In certain implementations, the workflow model 24 defined using the buildtime program 22 is document centric in that the actions performed at the node concern the processing of work packages that may comprise any content or object that is processed and routed through the workflow. FIG. 2 illustrates the logic performed by the workflow server 6 to execute a workflow. When a user invokes a workflow stored in the runtime database 4, the workflow server 6 accesses (at block 100) the start node of the invoked workflow by interacting with the runtime database 4 in a manner known in the art. From the properties defined for that node, the workflow server 6 determines (at block 102) the actions and user associated with the node. The workflow server 6 further processes (at block 104) the access list defined for the workflow to determine the work item for the accessed node. If (at block 106) the determined work item currently accessed in the workflow is locked by another user at that node, then the workflow server 6 waits (at block 108) for the lock on the work item(s) to be released. If the work item is not locked or after the lock is released, control proceeds to block 110 where the workflow server 6 places a lock on the determined work item. The workflow server 6 then executes (at block 112) the action associated with the node and communicates data to the workflow client 12 of the determined user requesting user action.
If (at block 114) notification is enabled for the current node and the deadline has passed (at block 116) without receiving a response from the user, then the workflow server 6 notifies the user specified with the enable notification that the deadline has passed. Upon receiving (at block 118) a response from the user, which may comprise entering information, modifying a work item, adding a work item to the work package, selecting an option, etc., the workflow server 6 unlocks (at block 120) the work item(s) previously locked for the user. If (at block 122) the current node is the stop node, then control ends; otherwise, if there are further nodes to process in the workflow, then the workflow server 6 determines (at block 124) from the path from the current node the next node in the workflow and accesses (at block 126) the next node. Control then proceeds back to block 326 to process the next node.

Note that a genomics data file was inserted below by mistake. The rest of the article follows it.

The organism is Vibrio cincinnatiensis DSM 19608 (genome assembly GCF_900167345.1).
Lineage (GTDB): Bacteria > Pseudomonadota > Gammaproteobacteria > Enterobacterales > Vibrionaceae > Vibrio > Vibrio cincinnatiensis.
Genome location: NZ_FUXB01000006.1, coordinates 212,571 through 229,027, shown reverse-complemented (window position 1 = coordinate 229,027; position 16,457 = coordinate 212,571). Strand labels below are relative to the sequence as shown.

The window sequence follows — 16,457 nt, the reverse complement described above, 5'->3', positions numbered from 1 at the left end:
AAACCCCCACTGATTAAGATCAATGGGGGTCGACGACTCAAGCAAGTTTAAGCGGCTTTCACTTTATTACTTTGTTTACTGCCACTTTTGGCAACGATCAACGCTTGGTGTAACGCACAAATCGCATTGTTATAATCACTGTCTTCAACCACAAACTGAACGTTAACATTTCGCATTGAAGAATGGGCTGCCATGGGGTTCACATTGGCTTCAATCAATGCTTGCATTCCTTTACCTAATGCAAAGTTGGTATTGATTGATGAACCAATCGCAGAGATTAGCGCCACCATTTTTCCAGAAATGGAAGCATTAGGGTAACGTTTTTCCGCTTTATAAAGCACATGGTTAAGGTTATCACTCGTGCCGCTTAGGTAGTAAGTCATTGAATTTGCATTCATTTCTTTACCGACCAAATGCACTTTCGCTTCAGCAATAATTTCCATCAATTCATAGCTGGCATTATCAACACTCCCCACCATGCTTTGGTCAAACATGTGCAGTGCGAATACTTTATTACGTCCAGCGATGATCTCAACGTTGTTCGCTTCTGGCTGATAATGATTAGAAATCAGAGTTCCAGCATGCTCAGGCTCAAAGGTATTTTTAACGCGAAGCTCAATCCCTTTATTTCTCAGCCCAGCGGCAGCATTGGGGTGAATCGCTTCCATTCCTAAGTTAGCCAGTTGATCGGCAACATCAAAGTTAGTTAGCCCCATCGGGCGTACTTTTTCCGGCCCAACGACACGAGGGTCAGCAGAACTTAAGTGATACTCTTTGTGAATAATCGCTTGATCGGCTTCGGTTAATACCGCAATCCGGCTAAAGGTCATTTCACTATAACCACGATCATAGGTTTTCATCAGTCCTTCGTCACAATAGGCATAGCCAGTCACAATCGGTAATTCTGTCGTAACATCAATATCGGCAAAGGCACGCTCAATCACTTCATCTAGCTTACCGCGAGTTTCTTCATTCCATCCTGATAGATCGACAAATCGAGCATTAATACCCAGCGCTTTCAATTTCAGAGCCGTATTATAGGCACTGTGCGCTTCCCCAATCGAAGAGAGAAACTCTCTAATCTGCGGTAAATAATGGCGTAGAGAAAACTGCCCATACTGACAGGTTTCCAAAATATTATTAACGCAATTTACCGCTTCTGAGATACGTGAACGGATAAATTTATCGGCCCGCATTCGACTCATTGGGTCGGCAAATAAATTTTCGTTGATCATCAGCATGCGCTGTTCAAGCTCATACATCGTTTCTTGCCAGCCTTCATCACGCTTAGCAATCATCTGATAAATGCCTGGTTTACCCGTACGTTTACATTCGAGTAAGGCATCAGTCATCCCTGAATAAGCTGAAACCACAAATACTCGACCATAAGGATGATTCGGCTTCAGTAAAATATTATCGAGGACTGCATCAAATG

The workflow logic of FIG. 2 provides a document centric workflow in that the state of processing work items associated with the node controls the workflow because control cannot proceed to other subsequent nodes that process the locked work item until the node holding the lock completes execution and releases the lock on the work item. Thus, access to work items controls the flow through the workflow.
With the described implementations, the workflow builder 20 generates a WDL file 10 that may be compatible with workflow engines from different vendors because different vendors may design their workflow engines to be compatible with the WDL format of the WDL file 10. This allows the workflow model defined in the WDL file 10 to be transportable across different vendor workflow engine platforms.
FIG. 3 illustrates an architecture of object oriented classes and their interrelationship that are used to implement a workflow of nodes. As indicated in the legend 400, a rectangle indicates a class; a line connecting classes indicates an association of the connected classes; a line connecting classes terminating in a filled circle indicates that there may be one or more instances of the class at the end with the circle for each instance of the class at the other end of the line; and a line terminating at a diamond indicates that the class at the diamond end is an aggregate, such that the aggregate object is made up of one or more instances of the class at the other end of the line. FIG. 3 illustrates the relationship of the classes.